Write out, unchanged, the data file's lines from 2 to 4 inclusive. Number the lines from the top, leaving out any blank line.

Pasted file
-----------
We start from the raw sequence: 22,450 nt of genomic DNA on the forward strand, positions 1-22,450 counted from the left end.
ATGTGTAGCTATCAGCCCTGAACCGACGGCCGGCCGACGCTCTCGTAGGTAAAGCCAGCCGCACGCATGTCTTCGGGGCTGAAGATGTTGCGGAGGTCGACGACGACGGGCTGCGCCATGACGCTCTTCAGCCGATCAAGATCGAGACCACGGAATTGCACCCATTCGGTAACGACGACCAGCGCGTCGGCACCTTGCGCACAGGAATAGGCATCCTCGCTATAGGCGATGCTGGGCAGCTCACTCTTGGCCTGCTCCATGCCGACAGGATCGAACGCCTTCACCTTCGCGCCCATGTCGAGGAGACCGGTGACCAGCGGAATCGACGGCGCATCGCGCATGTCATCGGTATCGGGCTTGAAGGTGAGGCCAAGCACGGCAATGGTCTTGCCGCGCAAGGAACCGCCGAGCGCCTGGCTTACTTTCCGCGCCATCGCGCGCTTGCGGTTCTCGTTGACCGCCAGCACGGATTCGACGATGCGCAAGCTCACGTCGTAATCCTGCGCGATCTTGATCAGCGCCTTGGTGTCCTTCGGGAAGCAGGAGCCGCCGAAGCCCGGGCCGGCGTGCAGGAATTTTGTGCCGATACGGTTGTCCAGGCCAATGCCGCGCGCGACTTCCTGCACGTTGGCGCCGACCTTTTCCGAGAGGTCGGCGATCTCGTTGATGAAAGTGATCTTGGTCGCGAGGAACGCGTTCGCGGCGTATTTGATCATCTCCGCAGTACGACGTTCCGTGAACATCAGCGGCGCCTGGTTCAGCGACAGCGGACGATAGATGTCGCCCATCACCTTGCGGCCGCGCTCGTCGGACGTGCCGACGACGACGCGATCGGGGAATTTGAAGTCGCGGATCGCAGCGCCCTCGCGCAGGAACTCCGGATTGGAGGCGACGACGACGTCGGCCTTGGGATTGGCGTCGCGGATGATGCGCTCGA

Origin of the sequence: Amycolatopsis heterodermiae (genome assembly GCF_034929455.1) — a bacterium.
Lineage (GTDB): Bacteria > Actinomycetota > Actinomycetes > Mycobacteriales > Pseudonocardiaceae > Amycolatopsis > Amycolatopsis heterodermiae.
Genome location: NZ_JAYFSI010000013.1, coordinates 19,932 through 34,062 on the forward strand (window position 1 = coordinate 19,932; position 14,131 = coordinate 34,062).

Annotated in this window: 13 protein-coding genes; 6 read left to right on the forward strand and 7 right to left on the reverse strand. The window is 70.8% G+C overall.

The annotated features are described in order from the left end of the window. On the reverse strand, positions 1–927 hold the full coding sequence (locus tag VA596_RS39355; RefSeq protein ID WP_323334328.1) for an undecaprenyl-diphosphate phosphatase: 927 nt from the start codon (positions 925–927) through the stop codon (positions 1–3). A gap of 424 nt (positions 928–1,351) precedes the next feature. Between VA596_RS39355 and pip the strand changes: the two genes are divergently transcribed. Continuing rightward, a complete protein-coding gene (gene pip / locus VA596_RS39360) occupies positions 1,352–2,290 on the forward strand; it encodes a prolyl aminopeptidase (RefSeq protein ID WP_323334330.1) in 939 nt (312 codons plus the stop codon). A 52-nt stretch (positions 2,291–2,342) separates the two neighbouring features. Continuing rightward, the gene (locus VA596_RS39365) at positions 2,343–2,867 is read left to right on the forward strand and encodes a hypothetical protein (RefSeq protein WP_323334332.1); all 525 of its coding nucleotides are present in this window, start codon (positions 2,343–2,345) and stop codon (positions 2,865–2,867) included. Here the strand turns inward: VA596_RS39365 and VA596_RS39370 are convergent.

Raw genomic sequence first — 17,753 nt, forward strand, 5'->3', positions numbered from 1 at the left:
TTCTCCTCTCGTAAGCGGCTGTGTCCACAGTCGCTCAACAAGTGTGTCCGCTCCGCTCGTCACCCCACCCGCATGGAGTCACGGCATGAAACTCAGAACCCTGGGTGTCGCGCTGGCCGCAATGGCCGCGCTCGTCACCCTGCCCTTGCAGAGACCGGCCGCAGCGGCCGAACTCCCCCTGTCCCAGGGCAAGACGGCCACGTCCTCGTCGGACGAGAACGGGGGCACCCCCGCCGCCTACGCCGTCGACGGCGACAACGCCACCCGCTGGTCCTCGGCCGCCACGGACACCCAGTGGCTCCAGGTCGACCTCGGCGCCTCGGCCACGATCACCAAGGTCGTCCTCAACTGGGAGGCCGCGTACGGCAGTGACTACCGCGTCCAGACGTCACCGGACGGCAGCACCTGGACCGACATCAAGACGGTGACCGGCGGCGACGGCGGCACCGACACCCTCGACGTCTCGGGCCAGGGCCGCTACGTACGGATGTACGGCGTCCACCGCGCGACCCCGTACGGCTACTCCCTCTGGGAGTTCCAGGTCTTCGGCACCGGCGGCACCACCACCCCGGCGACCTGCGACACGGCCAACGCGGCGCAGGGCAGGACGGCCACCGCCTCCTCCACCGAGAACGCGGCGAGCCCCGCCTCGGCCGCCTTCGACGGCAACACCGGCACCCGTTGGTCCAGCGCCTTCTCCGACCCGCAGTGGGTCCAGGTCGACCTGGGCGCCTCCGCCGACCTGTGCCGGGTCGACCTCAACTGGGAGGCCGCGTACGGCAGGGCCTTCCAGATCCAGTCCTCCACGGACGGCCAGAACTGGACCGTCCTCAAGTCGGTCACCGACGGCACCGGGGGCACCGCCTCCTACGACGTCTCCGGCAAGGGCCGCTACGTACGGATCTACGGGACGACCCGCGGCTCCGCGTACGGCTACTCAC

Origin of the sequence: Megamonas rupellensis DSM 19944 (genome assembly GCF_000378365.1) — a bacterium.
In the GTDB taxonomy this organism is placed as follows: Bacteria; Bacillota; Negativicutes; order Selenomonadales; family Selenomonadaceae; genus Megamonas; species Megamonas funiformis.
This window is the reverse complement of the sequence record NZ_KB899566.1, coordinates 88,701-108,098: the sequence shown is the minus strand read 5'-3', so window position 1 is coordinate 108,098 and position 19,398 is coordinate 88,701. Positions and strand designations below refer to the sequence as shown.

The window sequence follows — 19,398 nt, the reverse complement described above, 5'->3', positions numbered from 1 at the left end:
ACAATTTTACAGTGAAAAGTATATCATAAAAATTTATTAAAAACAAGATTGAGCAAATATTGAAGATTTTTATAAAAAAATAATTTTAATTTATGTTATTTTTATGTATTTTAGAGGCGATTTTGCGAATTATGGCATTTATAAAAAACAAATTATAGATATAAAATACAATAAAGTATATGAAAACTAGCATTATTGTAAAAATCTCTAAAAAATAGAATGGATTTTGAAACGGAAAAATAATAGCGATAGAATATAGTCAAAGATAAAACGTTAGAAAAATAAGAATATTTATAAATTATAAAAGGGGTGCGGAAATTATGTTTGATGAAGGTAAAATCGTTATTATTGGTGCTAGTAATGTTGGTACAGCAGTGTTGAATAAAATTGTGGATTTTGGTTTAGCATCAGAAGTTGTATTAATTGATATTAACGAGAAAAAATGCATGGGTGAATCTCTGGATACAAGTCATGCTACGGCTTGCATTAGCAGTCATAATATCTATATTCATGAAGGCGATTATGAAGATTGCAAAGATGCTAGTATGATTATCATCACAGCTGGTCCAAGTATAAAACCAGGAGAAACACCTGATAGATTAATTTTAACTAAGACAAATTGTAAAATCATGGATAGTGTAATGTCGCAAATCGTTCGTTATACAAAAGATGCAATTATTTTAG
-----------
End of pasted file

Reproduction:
ATGTGTAGCTATCAGCCCTGAACCGACGGCCGGCCGACGCTCTCGTAGGTAAAGCCAGCCGCACGCATGTCTTCGGGGCTGAAGATGTTGCGGAGGTCGACGACGACGGGCTGCGCCATGACGCTCTTCAGCCGATCAAGATCGAGACCACGGAATTGCACCCATTCGGTAACGACGACCAGCGCGTCGGCACCTTGCGCACAGGAATAGGCATCCTCGCTATAGGCGATGCTGGGCAGCTCACTCTTGGCCTGCTCCATGCCGACAGGATCGAACGCCTTCACCTTCGCGCCCATGTCGAGGAGACCGGTGACCAGCGGAATCGACGGCGCATCGCGCATGTCATCGGTATCGGGCTTGAAGGTGAGGCCAAGCACGGCAATGGTCTTGCCGCGCAAGGAACCGCCGAGCGCCTGGCTTACTTTCCGCGCCATCGCGCGCTTGCGGTTCTCGTTGACCGCCAGCACGGATTCGACGATGCGCAAGCTCACGTCGTAATCCTGCGCGATCTTGATCAGCGCCTTGGTGTCCTTCGGGAAGCAGGAGCCGCCGAAGCCCGGGCCGGCGTGCAGGAATTTTGTGCCGATACGGTTGTCCAGGCCAATGCCGCGCGCGACTTCCTGCACGTTGGCGCCGACCTTTTCCGAGAGGTCGGCGATCTCGTTGATGAAAGTGATCTTGGTCGCGAGGAACGCGTTCGCGGCGTATTTGATCATCTCCGCAGTACGACGTTCCGTGAACATCAGCGGCGCCTGGTTCAGCGACAGCGGACGATAGATGTCGCCCATCACCTTGCGGCCGCGCTCGTCGGACGTGCCGACGACGACGCGATCGGGGAATTTGAAGTCGCGGATCGCAGCGCCCTCGCGCAGGAACTCCGGATTGGAGGCGACGACGACGTCGGCCTTGGGATTGGCGTCGCGGATGATGCGCTCGA

Origin of the sequence: Amycolatopsis heterodermiae (genome assembly GCF_034929455.1) — a bacterium.
Lineage (GTDB): Bacteria > Actinomycetota > Actinomycetes > Mycobacteriales > Pseudonocardiaceae > Amycolatopsis > Amycolatopsis heterodermiae.